There was no flour. There was no bread kit. There was no marmalade. I have no clue why there should be a shortage of marmalade. There was plenty last time I shopped, and plenty of variety when I shopped online. I think we are looking at a failure in substitution rather than a failure in supply.
I bought white rolls, to make bacon cobs, which arrived squashed, which was disappointing. Even worse, the Belgian buns arrived crushed. I’d bought them as a special, sticky treat and was much put out when they arrived with the icing spread all over the packaging.
It’s yet another downside of shopping by remote control.
Despite this I still checked for a delivery slot on the internet. It’s become a habit, possibly even a fixation. And, again, after several disappointments, I managed to find a delivery slot at ASDA. It’s for 5th May, which is only 5 days after my previous slot, but beggars can’t be choosers. I could, in theory, have left it for someone else, and waited to see if I could get one for the 7th. However, nobody seems to have bothered leaving one for me over the last month, and they have been buying all the flour, so I pressed the button.
It’s nice to think that the current difficulties will make us all better people but I’m not sure this is going to be the case with me. The fact that I avoided panic-buying and bought modestly for the first few weeks of the shortages did not leave me with a good feeling. I should have felt good about my self-restraint, or at least felt neutral about the whole thing. But I didn’t. I felt vulnerable, short of food, and that all the smug, well-stocked panic-buyers, were, as usual, nicely placed while the rest of us suffered. At that point, if someone had suggested a re-run of the French Revolution, I would happily have joined in.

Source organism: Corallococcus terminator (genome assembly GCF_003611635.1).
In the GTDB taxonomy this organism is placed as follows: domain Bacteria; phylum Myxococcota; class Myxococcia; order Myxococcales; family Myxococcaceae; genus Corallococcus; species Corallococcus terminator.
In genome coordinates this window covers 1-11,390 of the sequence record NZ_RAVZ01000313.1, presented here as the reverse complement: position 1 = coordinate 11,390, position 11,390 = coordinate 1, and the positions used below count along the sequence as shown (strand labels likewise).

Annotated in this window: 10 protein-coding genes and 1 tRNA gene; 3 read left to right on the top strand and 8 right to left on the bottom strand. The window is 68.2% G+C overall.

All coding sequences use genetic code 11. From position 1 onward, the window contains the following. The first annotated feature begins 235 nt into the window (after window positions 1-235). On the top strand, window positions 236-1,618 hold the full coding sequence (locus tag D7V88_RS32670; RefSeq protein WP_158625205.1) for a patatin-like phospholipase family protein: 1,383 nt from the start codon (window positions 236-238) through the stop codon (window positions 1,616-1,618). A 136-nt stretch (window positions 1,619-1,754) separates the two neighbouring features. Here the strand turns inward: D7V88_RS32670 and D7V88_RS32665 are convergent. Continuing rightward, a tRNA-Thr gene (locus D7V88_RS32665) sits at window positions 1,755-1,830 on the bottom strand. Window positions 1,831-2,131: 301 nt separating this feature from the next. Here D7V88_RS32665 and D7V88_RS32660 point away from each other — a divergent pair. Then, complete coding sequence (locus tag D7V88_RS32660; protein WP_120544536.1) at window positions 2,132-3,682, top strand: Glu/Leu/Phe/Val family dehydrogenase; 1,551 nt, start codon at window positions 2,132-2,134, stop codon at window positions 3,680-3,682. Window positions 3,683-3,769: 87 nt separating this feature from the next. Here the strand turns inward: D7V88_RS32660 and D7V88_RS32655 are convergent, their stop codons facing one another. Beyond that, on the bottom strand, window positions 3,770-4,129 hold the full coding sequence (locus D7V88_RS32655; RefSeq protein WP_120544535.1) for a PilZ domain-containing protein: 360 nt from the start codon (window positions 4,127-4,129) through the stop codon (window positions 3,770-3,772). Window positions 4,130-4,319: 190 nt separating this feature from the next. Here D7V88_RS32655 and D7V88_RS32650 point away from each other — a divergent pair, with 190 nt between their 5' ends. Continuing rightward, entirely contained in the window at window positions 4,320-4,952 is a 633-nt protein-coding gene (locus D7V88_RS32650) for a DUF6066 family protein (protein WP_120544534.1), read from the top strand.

I’m not sure, after several weeks of stocking up, we actually need any more food. The fridge is rammed, we have tins balanced on shelves and I’m struggling to use carrots quickly enough.
As I said to Julia, it’s like shopping for Christmas. Over the years I have managed to hold things back so I only buy twice the food we need for the two days, but the last few weeks have weakened my self-discipline and I have bought too much of some things. I have too many vegetables and too many tins of things like Spam, haggis and corned beef, but I don’t have enough bread or marmalade, and I ran out of English mustard last night. I forgot all about ordering more so unless I find some in the back of a cupboard I’ll have to eke out the last quarter jar of Dijon, which is OK, but doesn’t make your eyes water. Mustard isn’t as much fun without the danger.
The pictures below are basically just weeds in what passes as a front garden – a poppy that had already started to fall apart by 2pm, red valerian that is budding up, and a dandelion. When the best flowers in the garden are dandelions you realise quite how much you have let things slip.